Don’t raise the price of Union admission

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Series Details Vol.7, No.9, 1.3.01, p14
Publication Date 01/03/2001
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Date: 01/03/01

European Central Bank council member Klaus Liebscher says the EU is wrong to change the rules of the financial game for countries hoping to join its ranks. And, he tells Tim Jones, it's too early for Europe to panic over the US economic slowdown

THE German Bundesbank is wrong to want to erect new hurdles for EU candidates hoping to join the euro zone, according to Austria's representative on the European Central Bank's 18-member governing council.

For Klaus Liebscher - having served six years as governor of the Oesterreichische Nationalbank on the Union's eastern border with the Czech Republic, Slovakia, Hungary and Slovenia - such calls are unfair and misguided.

"I'm worried about people suggesting you introduce additional criteria that aren't there now; this is politically difficult," he told European Voice. "On the other hand, I'm strictly against weakening the existing criteria."

Liebscher was reacting to suggestions from Bundesbank President Ernst Welteke that "additional real criteria" be applied to candidates before they are allowed into the 12-member euro area. In a letter to German Finance Minister Hans Eichel and Foreign Minister Joschka Fischer, Welteke warned that failure to do so could put euro-zone price stability at risk.

The rules set at the 1991 Maastricht summit oblige any euro-zone entrant to drive down inflation and long-term interests rates to within 1.5 percentage points and 2 points respectively of the zone's best three performers, get its budget deficit below 3% of national income and achieve currency stability.

"A really important criterion is that for inflation," said Liebscher. "Applicant countries would be well-advised to stick to the inflation criterion and use their pre-accession phase to orient their monetary and fiscal policies to this goal. That combined with structural reform will achieve 'real convergence' so that, in the final stage, they can meet the Maastricht criteria."

Liebscher, who has travelled widely in the applicant states in his current job but also as a private-sector banker and president of the Vienna stock exchange board, counsels candidates against trying to attain 'nominal convergence' with all the criteria right now.

"Due to developments that are different from EU member countries, they must achieve stronger growth," he said. "I think it would be the wrong way to focus on nominal convergence because probably then you wouldn't have enough sustainability."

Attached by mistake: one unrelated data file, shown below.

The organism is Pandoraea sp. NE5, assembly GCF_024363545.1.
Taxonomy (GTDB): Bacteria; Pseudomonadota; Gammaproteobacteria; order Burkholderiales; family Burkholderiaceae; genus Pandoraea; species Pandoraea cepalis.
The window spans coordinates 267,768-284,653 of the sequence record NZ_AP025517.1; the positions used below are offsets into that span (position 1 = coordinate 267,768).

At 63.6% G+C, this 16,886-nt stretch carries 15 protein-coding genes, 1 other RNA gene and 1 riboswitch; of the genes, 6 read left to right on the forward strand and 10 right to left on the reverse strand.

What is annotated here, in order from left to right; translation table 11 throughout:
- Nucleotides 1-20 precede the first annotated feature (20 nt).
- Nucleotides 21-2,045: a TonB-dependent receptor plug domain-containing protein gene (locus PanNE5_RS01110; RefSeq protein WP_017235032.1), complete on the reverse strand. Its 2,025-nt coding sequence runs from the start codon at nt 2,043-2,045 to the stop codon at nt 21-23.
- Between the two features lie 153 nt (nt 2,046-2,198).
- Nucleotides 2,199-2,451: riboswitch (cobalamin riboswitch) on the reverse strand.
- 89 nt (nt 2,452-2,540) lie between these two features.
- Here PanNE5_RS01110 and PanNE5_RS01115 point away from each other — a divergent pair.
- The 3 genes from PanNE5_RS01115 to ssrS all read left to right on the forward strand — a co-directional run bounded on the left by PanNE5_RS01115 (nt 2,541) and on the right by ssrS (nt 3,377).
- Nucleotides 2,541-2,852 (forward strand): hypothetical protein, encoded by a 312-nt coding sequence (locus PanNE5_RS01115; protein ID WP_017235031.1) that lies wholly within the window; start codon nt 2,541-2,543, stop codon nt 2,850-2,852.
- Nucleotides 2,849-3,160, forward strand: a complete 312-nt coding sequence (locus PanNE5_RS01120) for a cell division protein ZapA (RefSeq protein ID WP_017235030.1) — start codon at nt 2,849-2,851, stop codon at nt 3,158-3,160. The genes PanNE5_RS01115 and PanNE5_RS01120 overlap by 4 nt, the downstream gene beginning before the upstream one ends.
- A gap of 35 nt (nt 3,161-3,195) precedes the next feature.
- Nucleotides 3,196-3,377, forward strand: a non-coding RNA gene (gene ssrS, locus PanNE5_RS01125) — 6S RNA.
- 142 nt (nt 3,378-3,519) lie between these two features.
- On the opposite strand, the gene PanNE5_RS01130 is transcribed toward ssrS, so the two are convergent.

Turning to recent developments in the euro zone, Liebscher said he could still detect "upside risks" to the ECB's policy goals: annual inflation between 0% and 2% and growth in 'broad money' including banknotes and coins in circulation and easily-cashed debt instruments at 4.5%.

In December, annual euro-zone inflation fell to 2.6% from 2.9% but the latest data are expected to show another rise. Preliminary figures published this week by four big Länder suggest Germany's annual inflation rate will rise in February from the 2.4% rate registered in January while Italian February inflation remained around 3%.

"We still have a rather high oil price situation and, in the euro area, robust growth and those together could create certain pressures on prices," Liebscher said. "And I cannot exclude second-round effects so I cannot say that we don't have any risks on the upside."

So-called second-round effects occur when companies price their products and labour unions demand inflation-plus pay hikes to take account of rising inflation.

He dismissed suggestions that the ECB was wrong to focus on the 'headline' inflation rate since this included volatile items like oil and seasonal foods that could cause the ECB to err in its policy-setting. "Headline inflation is important, not core inflation," he said.

The ECB is under pressure from the financial markets to cut its key interest rate to take account of a potentially recessionary slowdown in US economic growth.

"Our monetary policy has to be carried out on the basis of factors from the euro area," said Liebscher. "We are of course linked into the global economy but we have to focus on our activities here. How long the American slowdown will continue and to what extent it will develop, it's too early to say but I'm not on the side of those who want to panic."

European Central Bank's council member, Klaus Liebscher says the EU is wrong to change the rules of the financial game for countries hoping to join its ranks.

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